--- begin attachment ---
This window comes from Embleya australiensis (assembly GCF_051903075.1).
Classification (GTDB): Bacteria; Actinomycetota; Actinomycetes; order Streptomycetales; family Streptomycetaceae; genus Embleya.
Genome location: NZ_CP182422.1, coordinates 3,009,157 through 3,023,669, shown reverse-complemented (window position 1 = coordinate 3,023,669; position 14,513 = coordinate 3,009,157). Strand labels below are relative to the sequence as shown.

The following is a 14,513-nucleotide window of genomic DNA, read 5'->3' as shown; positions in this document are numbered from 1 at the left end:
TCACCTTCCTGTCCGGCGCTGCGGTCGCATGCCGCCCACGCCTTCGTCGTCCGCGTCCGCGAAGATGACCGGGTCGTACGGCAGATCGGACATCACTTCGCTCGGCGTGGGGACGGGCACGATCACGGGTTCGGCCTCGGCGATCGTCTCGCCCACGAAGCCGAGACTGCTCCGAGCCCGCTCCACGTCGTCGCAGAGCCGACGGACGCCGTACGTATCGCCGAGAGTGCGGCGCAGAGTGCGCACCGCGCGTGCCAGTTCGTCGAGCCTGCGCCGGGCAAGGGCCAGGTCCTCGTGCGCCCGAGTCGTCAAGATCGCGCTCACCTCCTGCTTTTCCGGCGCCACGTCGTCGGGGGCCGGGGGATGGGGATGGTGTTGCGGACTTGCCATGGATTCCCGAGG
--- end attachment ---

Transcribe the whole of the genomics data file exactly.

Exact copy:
This window comes from Embleya australiensis (assembly GCF_051903075.1).
Classification (GTDB): Bacteria; Actinomycetota; Actinomycetes; order Streptomycetales; family Streptomycetaceae; genus Embleya.
Genome location: NZ_CP182422.1, coordinates 3,009,157 through 3,023,669, shown reverse-complemented (window position 1 = coordinate 3,023,669; position 14,513 = coordinate 3,009,157). Strand labels below are relative to the sequence as shown.

The following is a 14,513-nucleotide window of genomic DNA, read 5'->3' as shown; positions in this document are numbered from 1 at the left end:
TCACCTTCCTGTCCGGCGCTGCGGTCGCATGCCGCCCACGCCTTCGTCGTCCGCGTCCGCGAAGATGACCGGGTCGTACGGCAGATCGGACATCACTTCGCTCGGCGTGGGGACGGGCACGATCACGGGTTCGGCCTCGGCGATCGTCTCGCCCACGAAGCCGAGACTGCTCCGAGCCCGCTCCACGTCGTCGCAGAGCCGACGGACGCCGTACGTATCGCCGAGAGTGCGGCGCAGAGTGCGCACCGCGCGTGCCAGTTCGTCGAGCCTGCGCCGGGCAAGGGCCAGGTCCTCGTGCGCCCGAGTCGTCAAGATCGCGCTCACCTCCTGCTTTTCCGGCGCCACGTCGTCGGGGGCCGGGGGATGGGGATGGTGTTGCGGACTTGCCATGGATTCCCGAGG